For different reasons (related to camera profiling against colour charts), two of our members - @Digitalis and @Dartmoor Dave; - have used pinholes. Since they're readily available for all mounts - or easily made using a body cap - this would be a useful common "lens" with which to compare sensors between different cameras, at least so far as colour and noise are concerned (it wouldn't be much help regarding detail, due to diffraction)...

Last edited by BigMackCam; 04-26-2020 at 05:36 AM.
04-26-2020, 05:35 AM - 3 Likes   #6
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QuoteOriginally posted by Serkevan Quote
Oh no, I mean if it's entirely possible to get the image processing equal. I should have specified . As for the lens, I would just suggest slapping a Pentax 67 lens on the desired cameras (and, for bonus points, watch how the tiny MILCs become ergonomic hell ).
Getting the image processing equal is the part of this that each camera maker adds to the equation, otherwise, we would have one camera maker per chip manufacturer, and a standard across platform lens mount, and all other companies would be reduced to making optics.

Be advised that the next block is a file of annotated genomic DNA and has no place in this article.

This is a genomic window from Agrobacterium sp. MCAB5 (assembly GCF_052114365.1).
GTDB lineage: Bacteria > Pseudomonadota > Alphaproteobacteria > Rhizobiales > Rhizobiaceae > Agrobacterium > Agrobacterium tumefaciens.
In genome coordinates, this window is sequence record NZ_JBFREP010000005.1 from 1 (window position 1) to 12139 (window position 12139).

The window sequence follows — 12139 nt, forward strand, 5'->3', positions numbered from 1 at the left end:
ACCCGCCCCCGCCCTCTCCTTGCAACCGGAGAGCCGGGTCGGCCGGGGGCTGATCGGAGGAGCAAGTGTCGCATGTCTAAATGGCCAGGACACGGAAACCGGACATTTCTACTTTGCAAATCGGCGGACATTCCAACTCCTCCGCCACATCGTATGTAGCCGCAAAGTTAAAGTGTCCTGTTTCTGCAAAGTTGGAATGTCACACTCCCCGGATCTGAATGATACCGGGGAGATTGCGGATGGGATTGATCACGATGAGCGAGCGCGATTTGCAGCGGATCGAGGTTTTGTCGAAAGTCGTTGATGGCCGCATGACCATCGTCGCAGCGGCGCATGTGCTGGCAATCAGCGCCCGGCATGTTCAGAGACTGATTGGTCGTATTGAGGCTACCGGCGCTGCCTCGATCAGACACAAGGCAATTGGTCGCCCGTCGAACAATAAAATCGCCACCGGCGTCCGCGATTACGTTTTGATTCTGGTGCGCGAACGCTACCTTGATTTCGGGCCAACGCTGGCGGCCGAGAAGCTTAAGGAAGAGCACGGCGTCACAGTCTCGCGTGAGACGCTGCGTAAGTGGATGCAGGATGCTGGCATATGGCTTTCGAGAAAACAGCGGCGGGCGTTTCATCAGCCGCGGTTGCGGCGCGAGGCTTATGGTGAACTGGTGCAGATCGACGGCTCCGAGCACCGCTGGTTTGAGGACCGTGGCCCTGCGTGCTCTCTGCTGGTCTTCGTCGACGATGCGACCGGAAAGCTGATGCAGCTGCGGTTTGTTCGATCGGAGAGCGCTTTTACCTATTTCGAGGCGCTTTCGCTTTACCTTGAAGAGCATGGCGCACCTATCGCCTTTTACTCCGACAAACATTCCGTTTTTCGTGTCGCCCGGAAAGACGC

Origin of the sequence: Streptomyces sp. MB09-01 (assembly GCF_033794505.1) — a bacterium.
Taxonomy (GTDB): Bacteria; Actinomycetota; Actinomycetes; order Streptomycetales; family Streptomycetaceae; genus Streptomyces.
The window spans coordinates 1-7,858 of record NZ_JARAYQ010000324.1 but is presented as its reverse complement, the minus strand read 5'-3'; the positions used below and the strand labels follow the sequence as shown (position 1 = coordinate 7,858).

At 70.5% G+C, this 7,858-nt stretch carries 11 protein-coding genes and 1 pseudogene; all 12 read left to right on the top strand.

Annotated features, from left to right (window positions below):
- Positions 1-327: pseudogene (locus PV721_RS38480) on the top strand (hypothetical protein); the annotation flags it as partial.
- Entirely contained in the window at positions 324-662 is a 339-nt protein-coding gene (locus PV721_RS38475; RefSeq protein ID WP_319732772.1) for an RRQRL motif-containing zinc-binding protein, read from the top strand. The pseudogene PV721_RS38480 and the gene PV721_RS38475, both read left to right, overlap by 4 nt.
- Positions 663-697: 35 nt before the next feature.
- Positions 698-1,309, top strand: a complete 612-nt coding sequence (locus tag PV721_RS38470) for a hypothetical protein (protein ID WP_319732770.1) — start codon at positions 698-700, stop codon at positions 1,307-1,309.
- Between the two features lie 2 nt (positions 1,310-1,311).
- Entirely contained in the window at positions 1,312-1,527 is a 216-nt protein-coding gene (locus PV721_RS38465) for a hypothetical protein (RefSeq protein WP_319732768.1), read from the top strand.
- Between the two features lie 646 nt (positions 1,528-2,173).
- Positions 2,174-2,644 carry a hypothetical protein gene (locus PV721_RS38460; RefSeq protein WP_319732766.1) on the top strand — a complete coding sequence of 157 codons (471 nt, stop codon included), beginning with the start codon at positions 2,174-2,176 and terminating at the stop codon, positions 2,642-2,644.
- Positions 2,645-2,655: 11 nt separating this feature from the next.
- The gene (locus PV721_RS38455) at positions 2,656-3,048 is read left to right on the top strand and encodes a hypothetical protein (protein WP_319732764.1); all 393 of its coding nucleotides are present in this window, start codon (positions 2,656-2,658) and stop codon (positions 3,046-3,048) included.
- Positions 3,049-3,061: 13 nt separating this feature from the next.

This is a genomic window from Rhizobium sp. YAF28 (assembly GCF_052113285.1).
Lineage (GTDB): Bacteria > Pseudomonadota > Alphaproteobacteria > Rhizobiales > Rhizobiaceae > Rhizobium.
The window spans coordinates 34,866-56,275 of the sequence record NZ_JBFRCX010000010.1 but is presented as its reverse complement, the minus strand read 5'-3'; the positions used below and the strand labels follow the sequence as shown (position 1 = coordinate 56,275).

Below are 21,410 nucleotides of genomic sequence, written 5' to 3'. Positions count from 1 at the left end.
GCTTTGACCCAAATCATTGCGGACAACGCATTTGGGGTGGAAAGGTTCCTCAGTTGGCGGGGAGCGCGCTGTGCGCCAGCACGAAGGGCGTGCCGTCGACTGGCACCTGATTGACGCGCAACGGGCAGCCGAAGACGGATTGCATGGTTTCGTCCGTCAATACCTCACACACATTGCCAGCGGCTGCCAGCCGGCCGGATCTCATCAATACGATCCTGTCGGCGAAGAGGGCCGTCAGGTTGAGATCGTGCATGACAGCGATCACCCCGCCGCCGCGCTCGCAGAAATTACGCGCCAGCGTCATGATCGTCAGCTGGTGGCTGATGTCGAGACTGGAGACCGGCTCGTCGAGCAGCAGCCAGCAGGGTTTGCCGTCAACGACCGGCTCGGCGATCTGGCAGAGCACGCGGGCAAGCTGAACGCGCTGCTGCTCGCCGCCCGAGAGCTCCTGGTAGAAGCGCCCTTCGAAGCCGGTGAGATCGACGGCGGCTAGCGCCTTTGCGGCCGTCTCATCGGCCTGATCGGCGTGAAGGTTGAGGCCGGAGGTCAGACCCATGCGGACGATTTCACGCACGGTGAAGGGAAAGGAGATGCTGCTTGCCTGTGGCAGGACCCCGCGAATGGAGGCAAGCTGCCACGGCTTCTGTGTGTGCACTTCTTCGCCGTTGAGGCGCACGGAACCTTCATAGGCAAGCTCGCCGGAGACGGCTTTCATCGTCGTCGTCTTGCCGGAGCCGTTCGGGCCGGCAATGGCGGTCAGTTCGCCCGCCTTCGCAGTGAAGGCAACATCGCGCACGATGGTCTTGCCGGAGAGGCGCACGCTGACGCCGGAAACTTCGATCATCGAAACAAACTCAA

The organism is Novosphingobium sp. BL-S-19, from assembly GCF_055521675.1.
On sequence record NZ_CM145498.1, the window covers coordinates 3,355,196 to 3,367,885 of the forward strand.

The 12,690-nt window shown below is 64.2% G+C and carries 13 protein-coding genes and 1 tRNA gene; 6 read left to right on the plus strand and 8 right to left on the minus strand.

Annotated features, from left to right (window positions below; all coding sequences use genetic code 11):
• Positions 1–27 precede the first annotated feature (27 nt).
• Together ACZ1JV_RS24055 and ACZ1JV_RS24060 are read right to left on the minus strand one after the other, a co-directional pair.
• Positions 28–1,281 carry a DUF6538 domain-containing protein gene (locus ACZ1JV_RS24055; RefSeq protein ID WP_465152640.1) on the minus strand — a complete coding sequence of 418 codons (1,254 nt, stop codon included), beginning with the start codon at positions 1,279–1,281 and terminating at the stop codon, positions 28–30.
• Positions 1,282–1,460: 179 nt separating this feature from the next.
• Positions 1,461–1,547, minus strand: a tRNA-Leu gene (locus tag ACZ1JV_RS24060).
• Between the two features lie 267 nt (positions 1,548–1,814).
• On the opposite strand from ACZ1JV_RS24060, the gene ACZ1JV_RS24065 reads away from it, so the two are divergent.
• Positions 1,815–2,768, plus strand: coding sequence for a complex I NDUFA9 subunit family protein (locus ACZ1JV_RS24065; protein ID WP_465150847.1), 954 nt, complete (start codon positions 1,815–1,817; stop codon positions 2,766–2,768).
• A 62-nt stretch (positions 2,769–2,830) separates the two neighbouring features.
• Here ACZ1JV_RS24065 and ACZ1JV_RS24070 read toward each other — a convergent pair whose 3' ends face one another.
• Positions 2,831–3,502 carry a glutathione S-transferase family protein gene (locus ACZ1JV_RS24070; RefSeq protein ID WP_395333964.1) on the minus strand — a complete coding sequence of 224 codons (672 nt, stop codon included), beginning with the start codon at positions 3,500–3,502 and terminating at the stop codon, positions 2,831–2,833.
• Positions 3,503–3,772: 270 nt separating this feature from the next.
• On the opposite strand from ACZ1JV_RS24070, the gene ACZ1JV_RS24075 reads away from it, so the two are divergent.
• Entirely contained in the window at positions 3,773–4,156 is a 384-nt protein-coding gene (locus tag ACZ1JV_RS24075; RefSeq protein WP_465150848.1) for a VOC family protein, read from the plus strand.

Itíll never happen.
04-26-2020, 05:42 AM - 1 Like   #7
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Honestly there are so many variables in between subject and print (or screen) that the differences between the raw file differences are never going to really matter in practical shooting. It's an interesting thought exercise but I certainly wouldn't spend a lot of my own time on it
04-26-2020, 06:20 AM - 1 Like   #8
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QuoteOriginally posted by Serkevan Quote
Honestly there are so many variables in between subject and print (or screen) that the differences between the raw file differences are never going to really matter in practical shooting. It's an interesting thought exercise but I certainly wouldn't spend a lot of my own time on it